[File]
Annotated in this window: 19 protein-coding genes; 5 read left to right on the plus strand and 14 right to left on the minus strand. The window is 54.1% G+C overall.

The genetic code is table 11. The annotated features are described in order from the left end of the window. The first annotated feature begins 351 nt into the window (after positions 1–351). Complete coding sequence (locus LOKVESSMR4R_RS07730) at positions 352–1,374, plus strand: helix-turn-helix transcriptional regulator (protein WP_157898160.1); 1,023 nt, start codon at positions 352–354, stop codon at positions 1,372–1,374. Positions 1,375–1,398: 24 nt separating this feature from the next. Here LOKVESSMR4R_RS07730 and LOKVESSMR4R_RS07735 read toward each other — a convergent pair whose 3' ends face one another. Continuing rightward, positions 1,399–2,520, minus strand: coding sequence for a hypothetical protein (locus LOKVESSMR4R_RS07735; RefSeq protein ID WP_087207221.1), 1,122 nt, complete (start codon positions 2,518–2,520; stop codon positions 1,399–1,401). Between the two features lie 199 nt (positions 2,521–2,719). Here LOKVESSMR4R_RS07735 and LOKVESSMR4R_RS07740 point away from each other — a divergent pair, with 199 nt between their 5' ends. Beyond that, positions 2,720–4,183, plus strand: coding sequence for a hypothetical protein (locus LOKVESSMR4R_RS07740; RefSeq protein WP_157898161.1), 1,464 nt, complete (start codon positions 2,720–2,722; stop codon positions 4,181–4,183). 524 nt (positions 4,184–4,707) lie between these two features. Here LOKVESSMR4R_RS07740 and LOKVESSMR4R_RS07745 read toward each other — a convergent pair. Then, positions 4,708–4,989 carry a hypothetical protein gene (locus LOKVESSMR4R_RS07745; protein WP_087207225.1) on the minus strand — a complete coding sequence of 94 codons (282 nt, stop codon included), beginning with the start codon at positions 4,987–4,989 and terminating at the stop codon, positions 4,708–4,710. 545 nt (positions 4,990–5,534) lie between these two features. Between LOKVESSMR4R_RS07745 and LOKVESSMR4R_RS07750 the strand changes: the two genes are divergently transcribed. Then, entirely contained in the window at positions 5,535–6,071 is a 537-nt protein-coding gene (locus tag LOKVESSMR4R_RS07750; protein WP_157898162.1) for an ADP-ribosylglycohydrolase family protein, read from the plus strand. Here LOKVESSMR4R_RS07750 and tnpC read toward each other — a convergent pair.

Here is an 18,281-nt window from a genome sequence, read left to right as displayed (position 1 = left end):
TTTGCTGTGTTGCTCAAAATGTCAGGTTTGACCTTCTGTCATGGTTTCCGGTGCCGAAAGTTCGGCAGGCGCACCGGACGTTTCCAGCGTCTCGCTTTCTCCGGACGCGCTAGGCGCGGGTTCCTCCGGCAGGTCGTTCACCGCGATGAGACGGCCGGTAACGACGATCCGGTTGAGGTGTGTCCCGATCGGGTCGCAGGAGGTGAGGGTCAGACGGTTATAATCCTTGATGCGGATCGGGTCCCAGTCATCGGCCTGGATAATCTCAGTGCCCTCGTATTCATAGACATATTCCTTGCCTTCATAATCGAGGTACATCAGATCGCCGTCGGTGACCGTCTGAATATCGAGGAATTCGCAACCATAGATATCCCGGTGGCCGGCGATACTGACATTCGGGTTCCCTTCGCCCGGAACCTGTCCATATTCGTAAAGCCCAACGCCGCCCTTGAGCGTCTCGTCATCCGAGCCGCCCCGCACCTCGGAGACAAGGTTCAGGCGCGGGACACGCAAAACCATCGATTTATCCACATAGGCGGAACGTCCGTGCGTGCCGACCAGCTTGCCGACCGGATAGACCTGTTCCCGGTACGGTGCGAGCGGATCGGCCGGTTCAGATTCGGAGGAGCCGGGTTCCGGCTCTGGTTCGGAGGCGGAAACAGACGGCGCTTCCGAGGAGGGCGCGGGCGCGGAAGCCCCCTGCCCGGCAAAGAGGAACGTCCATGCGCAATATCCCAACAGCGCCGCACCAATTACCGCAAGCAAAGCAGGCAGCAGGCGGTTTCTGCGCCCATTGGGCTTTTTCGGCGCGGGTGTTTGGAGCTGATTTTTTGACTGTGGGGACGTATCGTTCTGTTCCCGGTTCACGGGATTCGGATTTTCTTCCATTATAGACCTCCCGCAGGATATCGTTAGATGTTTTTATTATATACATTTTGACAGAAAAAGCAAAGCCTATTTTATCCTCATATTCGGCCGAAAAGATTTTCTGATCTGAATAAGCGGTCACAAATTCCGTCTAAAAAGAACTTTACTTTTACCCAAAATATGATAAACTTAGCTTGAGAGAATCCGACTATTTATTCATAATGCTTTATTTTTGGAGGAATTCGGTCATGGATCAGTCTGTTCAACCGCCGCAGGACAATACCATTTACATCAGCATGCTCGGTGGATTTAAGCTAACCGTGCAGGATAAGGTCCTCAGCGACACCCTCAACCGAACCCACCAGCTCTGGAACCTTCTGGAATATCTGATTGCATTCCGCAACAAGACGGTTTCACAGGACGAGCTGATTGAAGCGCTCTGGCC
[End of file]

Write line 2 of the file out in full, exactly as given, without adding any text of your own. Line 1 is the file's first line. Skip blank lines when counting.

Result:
The genetic code is table 11. The annotated features are described in order from the left end of the window. The first annotated feature begins 351 nt into the window (after positions 1–351). Complete coding sequence (locus LOKVESSMR4R_RS07730) at positions 352–1,374, plus strand: helix-turn-helix transcriptional regulator (protein WP_157898160.1); 1,023 nt, start codon at positions 352–354, stop codon at positions 1,372–1,374. Positions 1,375–1,398: 24 nt separating this feature from the next. Here LOKVESSMR4R_RS07730 and LOKVESSMR4R_RS07735 read toward each other — a convergent pair whose 3' ends face one another. Continuing rightward, positions 1,399–2,520, minus strand: coding sequence for a hypothetical protein (locus LOKVESSMR4R_RS07735; RefSeq protein ID WP_087207221.1), 1,122 nt, complete (start codon positions 2,518–2,520; stop codon positions 1,399–1,401). Between the two features lie 199 nt (positions 2,521–2,719). Here LOKVESSMR4R_RS07735 and LOKVESSMR4R_RS07740 point away from each other — a divergent pair, with 199 nt between their 5' ends. Beyond that, positions 2,720–4,183, plus strand: coding sequence for a hypothetical protein (locus LOKVESSMR4R_RS07740; RefSeq protein WP_157898161.1), 1,464 nt, complete (start codon positions 2,720–2,722; stop codon positions 4,181–4,183). 524 nt (positions 4,184–4,707) lie between these two features. Here LOKVESSMR4R_RS07740 and LOKVESSMR4R_RS07745 read toward each other — a convergent pair. Then, positions 4,708–4,989 carry a hypothetical protein gene (locus LOKVESSMR4R_RS07745; protein WP_087207225.1) on the minus strand — a complete coding sequence of 94 codons (282 nt, stop codon included), beginning with the start codon at positions 4,987–4,989 and terminating at the stop codon, positions 4,708–4,710. 545 nt (positions 4,990–5,534) lie between these two features. Between LOKVESSMR4R_RS07745 and LOKVESSMR4R_RS07750 the strand changes: the two genes are divergently transcribed. Then, entirely contained in the window at positions 5,535–6,071 is a 537-nt protein-coding gene (locus tag LOKVESSMR4R_RS07750; protein WP_157898162.1) for an ADP-ribosylglycohydrolase family protein, read from the plus strand. Here LOKVESSMR4R_RS07750 and tnpC read toward each other — a convergent pair.